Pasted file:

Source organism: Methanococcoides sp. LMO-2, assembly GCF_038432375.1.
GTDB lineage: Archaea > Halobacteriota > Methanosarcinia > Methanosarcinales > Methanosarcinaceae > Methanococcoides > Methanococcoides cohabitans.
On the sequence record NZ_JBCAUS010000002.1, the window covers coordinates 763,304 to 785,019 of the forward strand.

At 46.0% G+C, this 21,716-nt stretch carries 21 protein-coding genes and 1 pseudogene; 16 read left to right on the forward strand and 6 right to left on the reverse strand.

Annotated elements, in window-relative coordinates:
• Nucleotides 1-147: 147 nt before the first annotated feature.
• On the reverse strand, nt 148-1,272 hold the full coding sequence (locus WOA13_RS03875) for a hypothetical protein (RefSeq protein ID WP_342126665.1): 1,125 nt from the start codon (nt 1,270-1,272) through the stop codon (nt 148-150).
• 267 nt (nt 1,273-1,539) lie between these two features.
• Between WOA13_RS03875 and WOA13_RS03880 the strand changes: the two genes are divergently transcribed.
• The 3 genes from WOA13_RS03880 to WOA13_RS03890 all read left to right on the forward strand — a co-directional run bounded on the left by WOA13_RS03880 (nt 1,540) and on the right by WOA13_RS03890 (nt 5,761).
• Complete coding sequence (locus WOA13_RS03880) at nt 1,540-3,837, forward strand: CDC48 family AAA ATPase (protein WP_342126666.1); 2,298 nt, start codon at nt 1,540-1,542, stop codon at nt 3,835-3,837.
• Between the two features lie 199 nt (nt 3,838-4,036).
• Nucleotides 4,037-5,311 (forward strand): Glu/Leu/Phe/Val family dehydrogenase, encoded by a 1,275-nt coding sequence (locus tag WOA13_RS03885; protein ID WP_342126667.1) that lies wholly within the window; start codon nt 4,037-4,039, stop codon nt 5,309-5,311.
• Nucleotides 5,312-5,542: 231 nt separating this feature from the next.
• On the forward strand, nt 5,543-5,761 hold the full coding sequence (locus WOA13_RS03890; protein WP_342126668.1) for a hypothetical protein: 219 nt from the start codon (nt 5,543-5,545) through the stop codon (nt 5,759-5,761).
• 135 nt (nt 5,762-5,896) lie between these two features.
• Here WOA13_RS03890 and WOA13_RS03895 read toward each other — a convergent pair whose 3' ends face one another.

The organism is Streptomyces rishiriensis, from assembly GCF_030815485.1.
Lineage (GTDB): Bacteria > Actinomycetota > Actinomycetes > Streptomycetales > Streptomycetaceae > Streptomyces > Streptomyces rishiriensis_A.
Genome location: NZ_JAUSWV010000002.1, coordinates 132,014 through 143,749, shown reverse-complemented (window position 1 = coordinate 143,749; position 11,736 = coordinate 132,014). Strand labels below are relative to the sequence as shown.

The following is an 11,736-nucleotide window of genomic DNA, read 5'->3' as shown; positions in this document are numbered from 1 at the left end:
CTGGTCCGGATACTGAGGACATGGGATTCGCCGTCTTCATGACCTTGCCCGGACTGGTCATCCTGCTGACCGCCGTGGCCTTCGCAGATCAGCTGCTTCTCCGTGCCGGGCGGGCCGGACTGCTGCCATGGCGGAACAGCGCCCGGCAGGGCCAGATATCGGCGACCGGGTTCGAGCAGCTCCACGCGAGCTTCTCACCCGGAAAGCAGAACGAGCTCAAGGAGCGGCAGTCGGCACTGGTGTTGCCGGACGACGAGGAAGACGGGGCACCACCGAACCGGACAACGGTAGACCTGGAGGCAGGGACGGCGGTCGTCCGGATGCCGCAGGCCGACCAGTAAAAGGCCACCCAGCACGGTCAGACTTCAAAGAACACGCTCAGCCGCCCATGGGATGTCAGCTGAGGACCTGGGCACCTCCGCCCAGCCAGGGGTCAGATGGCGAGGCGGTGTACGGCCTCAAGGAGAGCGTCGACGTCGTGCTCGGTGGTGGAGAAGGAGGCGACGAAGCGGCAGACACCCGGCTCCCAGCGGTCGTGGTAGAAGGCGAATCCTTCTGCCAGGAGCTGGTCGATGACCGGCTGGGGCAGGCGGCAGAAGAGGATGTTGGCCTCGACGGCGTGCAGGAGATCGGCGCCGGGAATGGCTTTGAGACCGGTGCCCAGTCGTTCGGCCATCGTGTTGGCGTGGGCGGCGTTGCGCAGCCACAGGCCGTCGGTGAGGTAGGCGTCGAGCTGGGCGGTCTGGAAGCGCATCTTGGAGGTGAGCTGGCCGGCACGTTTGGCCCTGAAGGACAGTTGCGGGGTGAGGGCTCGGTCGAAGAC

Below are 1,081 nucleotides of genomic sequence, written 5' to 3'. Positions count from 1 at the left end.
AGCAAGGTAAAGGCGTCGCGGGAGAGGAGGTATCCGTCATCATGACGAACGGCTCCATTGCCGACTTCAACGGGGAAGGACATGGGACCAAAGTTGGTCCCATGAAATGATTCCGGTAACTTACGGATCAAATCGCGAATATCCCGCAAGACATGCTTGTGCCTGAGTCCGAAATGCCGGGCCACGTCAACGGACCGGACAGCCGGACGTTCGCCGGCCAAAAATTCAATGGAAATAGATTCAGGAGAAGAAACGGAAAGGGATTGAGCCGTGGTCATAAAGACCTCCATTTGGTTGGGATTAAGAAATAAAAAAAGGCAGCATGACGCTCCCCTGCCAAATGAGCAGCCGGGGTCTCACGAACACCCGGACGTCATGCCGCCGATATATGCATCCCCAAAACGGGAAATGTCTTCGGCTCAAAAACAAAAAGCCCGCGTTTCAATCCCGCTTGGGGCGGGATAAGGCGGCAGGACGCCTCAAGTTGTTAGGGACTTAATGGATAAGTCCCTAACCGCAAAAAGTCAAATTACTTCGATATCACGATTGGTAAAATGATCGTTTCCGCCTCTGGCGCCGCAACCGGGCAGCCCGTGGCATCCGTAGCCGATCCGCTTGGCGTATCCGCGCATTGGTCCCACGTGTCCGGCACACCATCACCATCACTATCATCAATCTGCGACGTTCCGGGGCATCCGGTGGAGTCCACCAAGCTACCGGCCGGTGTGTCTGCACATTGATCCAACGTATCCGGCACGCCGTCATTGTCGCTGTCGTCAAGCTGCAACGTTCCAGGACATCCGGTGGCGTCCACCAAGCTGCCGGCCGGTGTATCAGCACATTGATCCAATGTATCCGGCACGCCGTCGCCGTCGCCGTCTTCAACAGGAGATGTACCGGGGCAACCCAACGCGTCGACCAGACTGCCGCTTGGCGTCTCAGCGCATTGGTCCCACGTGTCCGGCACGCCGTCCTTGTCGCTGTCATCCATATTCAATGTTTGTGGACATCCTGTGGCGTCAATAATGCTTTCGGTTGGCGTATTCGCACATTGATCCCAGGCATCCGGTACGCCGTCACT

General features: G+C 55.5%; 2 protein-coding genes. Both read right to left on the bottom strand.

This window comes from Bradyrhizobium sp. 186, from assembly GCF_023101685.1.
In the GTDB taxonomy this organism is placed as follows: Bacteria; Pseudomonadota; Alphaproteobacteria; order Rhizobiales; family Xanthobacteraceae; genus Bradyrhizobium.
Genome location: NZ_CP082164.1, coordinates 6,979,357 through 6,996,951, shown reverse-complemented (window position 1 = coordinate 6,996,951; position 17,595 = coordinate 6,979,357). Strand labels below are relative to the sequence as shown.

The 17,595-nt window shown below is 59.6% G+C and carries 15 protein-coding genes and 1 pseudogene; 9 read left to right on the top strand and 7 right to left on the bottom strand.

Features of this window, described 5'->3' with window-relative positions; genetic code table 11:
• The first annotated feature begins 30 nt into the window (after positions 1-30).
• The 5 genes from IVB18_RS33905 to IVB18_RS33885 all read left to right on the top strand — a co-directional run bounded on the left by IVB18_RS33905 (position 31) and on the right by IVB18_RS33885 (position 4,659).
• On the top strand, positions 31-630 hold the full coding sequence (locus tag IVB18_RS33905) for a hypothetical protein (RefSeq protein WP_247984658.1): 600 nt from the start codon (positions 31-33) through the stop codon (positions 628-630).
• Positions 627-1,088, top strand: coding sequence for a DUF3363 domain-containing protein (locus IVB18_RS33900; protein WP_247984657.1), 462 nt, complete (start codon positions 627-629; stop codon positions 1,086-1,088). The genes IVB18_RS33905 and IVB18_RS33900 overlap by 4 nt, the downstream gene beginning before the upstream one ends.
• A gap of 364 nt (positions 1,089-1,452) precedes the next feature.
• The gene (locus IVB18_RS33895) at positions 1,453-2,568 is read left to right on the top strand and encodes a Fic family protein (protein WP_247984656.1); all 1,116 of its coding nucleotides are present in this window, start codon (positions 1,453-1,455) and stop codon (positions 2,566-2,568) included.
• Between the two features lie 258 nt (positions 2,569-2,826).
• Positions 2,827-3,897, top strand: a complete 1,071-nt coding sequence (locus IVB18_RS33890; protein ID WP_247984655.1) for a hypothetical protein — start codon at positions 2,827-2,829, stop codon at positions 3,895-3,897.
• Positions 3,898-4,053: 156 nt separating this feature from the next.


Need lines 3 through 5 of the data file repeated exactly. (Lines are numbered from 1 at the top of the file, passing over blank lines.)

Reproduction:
On the sequence record NZ_JBCAUS010000002.1, the window covers coordinates 763,304 to 785,019 of the forward strand.

At 46.0% G+C, this 21,716-nt stretch carries 21 protein-coding genes and 1 pseudogene; 16 read left to right on the forward strand and 6 right to left on the reverse strand.

Annotated elements, in window-relative coordinates: